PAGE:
PHNOM PENH, May 26 (Xinhua) — E-commerce has boomed in Cambodia in the last five years although a law governing the sector is not yet in place, officials and industry insiders say.
Commerce Ministry Secretary of State Mao Thora attributed the growing popularity of e-commerce to the rapid development of technology, saying the government had almost finalized a draft e-commerce law.
“Online shopping has become increasingly popular in recent years thanks to the rapid growth of Internet users in the kingdom,” he told Xinhua recently.
“Since there is no law to regulate the sector, the numbers of online shopping platforms and the online trade volume are unavailable and if there is any fraud, it is difficult for us to intervene,” he said, adding that the ministry will educate online shopping operators to register their businesses when the law is in place.
Thora said the current e-commerce businesses are made based on mutual confidence and agreement between sellers and buyers only.
He said the e-commerce law will protect both investors and consumers and settle differences when problems happen.
He added that the law will cover e-payment, which is managed by the National Bank of Cambodia, and state punishment for those who violate the law.
The bill is being drafted by the Ministry of Commerce in cooperation with the Ministry of Posts and Telecommunications, the Ministry of Justice, the National Bank of Cambodia, and the Securities and Exchange Commission of Cambodia.
Meanwhile, Thora praised China for its rapid development of e-commerce, saying that Cambodia was seeking China’s help to develop its e-commerce. He said China could assist Cambodia through technical equipment and e-commerce experts.
Posts and Telecommunications Ministry Undersecretary of State and Spokesman Khov Makara said about 10 million of the kingdom’s 15 million people have access to the Internet, up from only 3.86 million in 2013.
“Currently, about 67 percent of the population have the Internet access, and most of them get access to online via smart phones,” he told Xinhua. “We expect that around 90 percent of the population will get connected to the Internet by 2020.”
The spokesman said the rapid growth of the Internet users was very useful for daily life, work, and business, including the e-commerce.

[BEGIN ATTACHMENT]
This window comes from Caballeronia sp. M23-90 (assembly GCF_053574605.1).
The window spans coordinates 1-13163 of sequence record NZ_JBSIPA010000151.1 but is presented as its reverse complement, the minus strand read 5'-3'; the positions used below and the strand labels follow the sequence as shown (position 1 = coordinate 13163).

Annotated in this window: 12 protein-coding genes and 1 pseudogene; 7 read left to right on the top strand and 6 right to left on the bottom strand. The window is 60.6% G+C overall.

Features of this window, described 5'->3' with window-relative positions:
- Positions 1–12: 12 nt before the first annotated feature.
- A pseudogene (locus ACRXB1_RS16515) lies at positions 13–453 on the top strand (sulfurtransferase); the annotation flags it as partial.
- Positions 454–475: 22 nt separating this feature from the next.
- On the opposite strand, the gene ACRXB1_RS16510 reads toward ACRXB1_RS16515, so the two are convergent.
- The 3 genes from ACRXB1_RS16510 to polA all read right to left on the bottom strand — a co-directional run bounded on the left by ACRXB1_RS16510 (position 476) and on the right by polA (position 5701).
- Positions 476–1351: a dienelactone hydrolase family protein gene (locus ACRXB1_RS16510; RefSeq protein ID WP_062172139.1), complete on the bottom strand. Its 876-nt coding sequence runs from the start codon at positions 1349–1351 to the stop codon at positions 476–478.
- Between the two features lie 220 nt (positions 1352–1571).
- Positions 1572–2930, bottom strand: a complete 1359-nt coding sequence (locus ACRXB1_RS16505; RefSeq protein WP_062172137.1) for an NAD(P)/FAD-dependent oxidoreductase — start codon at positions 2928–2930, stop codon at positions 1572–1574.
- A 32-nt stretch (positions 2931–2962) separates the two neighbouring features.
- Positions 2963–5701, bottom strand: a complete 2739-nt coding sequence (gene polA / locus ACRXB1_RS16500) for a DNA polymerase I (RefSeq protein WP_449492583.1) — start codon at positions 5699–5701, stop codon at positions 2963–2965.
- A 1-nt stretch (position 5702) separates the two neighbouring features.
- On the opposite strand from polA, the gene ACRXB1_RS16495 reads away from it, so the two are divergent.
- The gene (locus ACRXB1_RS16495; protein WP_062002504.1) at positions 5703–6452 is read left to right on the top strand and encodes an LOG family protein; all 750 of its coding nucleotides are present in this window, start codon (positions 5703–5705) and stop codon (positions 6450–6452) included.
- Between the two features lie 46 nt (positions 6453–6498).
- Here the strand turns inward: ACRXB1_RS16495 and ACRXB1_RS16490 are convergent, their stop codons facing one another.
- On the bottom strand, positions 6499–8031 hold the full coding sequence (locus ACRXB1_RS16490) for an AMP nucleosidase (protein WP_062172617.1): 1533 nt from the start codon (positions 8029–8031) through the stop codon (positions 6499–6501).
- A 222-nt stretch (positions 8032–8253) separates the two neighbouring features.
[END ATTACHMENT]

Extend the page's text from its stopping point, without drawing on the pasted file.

He said e-commerce has rapidly developed in Cambodia thanks to technological development and high rates of Internet connectivity as well as the country’s strategy towards digital economy by 2023.
Online shopper Roth Navy, 35, said buying goods online is convenient and saves time because there is no need to leave home for the shops.
“Usually, I buy clothes, shoes and handbags from online shops, and their postal service staff deliver those things to my house and I pay in cash on delivery,” she told Xinhua.
Sear Rithy, chairman of online shopping platform called MAIO Mall (My All In One Mall), which was launched in 2015, said more and more people have chosen to purchase products online because it is convenient and time-saving.
“We have seen a steady sales growth of around 30 percent per annum, though trade volume is still small,” he told Xinhua.
He said the MAIO Mall is the B2B (business-to-business) and B2C (business-to-customer) market.
“Online shopping has been developing well in Cambodia, and we hope that the government will establish the e-commerce law as soon as possible to govern this sector,” he said.
Rithy said for his company, there was no difficulty in delivery services because he also owned Kerry Express, a package delivery service company that distributes packages to consumers across the kingdom.
For payment services, he said customers can either pay online through credit cards, or by cash on delivery.
Sun Socheat, chief executive officer of online shopping website Mall 855, which was launched since 2007, said the website was a marketplace for people who want to sell or buy products, ranging from electronic products, to vehicles, to land and other property.
“My online platform is the C2C (consumer-to-consumer) market, I allow people to use the site free of charge to sell their products,” he told Xinhua, adding that he got income from ads and from selling electronic products on the site.
He said the current challenge for the online businesses was expensive delivery services.
For payment services, he said customers in Phnom Penh are required to pay in cash on delivery, while those in provinces are required to pay in advance through a mobile money transfer service.
He said in the absence of the law, online shoppers hesitate to pay in advance through the mobile money transfer service because they worried being cheated or given fake products.
“I believe that when the e-commerce law is in place, online shopping will grow stronger because it is convenient for consumers,” he said.